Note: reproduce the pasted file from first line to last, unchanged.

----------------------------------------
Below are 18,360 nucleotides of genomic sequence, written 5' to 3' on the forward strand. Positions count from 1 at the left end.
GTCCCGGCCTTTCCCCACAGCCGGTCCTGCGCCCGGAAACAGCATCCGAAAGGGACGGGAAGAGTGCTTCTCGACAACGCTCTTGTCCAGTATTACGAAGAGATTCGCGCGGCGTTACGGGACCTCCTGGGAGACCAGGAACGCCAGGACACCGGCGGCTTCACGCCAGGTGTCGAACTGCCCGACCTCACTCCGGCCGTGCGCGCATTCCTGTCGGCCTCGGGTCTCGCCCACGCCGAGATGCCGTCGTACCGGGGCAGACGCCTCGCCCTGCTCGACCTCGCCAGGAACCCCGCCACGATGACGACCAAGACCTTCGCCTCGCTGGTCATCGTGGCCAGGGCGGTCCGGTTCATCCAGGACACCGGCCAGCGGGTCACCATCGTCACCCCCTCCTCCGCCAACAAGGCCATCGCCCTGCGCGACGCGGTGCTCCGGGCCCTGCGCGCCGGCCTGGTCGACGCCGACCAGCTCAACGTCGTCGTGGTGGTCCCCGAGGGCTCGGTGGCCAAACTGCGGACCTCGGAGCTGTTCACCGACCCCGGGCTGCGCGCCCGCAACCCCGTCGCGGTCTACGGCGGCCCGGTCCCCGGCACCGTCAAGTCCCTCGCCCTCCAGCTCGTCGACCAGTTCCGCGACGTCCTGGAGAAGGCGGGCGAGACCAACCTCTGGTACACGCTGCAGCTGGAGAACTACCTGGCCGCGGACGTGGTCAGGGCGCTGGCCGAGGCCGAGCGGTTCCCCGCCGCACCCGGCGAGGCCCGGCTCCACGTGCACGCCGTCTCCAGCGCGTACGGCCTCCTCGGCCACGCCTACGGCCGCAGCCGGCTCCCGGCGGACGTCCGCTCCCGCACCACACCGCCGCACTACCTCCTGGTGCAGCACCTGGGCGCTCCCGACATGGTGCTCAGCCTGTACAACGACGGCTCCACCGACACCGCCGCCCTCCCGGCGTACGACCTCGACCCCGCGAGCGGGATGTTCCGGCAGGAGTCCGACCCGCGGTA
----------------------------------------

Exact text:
Below are 18,360 nucleotides of genomic sequence, written 5' to 3' on the forward strand. Positions count from 1 at the left end.
GTCCCGGCCTTTCCCCACAGCCGGTCCTGCGCCCGGAAACAGCATCCGAAAGGGACGGGAAGAGTGCTTCTCGACAACGCTCTTGTCCAGTATTACGAAGAGATTCGCGCGGCGTTACGGGACCTCCTGGGAGACCAGGAACGCCAGGACACCGGCGGCTTCACGCCAGGTGTCGAACTGCCCGACCTCACTCCGGCCGTGCGCGCATTCCTGTCGGCCTCGGGTCTCGCCCACGCCGAGATGCCGTCGTACCGGGGCAGACGCCTCGCCCTGCTCGACCTCGCCAGGAACCCCGCCACGATGACGACCAAGACCTTCGCCTCGCTGGTCATCGTGGCCAGGGCGGTCCGGTTCATCCAGGACACCGGCCAGCGGGTCACCATCGTCACCCCCTCCTCCGCCAACAAGGCCATCGCCCTGCGCGACGCGGTGCTCCGGGCCCTGCGCGCCGGCCTGGTCGACGCCGACCAGCTCAACGTCGTCGTGGTGGTCCCCGAGGGCTCGGTGGCCAAACTGCGGACCTCGGAGCTGTTCACCGACCCCGGGCTGCGCGCCCGCAACCCCGTCGCGGTCTACGGCGGCCCGGTCCCCGGCACCGTCAAGTCCCTCGCCCTCCAGCTCGTCGACCAGTTCCGCGACGTCCTGGAGAAGGCGGGCGAGACCAACCTCTGGTACACGCTGCAGCTGGAGAACTACCTGGCCGCGGACGTGGTCAGGGCGCTGGCCGAGGCCGAGCGGTTCCCCGCCGCACCCGGCGAGGCCCGGCTCCACGTGCACGCCGTCTCCAGCGCGTACGGCCTCCTCGGCCACGCCTACGGCCGCAGCCGGCTCCCGGCGGACGTCCGCTCCCGCACCACACCGCCGCACTACCTCCTGGTGCAGCACCTGGGCGCTCCCGACATGGTGCTCAGCCTGTACAACGACGGCTCCACCGACACCGCCGCCCTCCCGGCGTACGACCTCGACCCCGCGAGCGGGATGTTCCGGCAGGAGTCCGACCCGCGGTA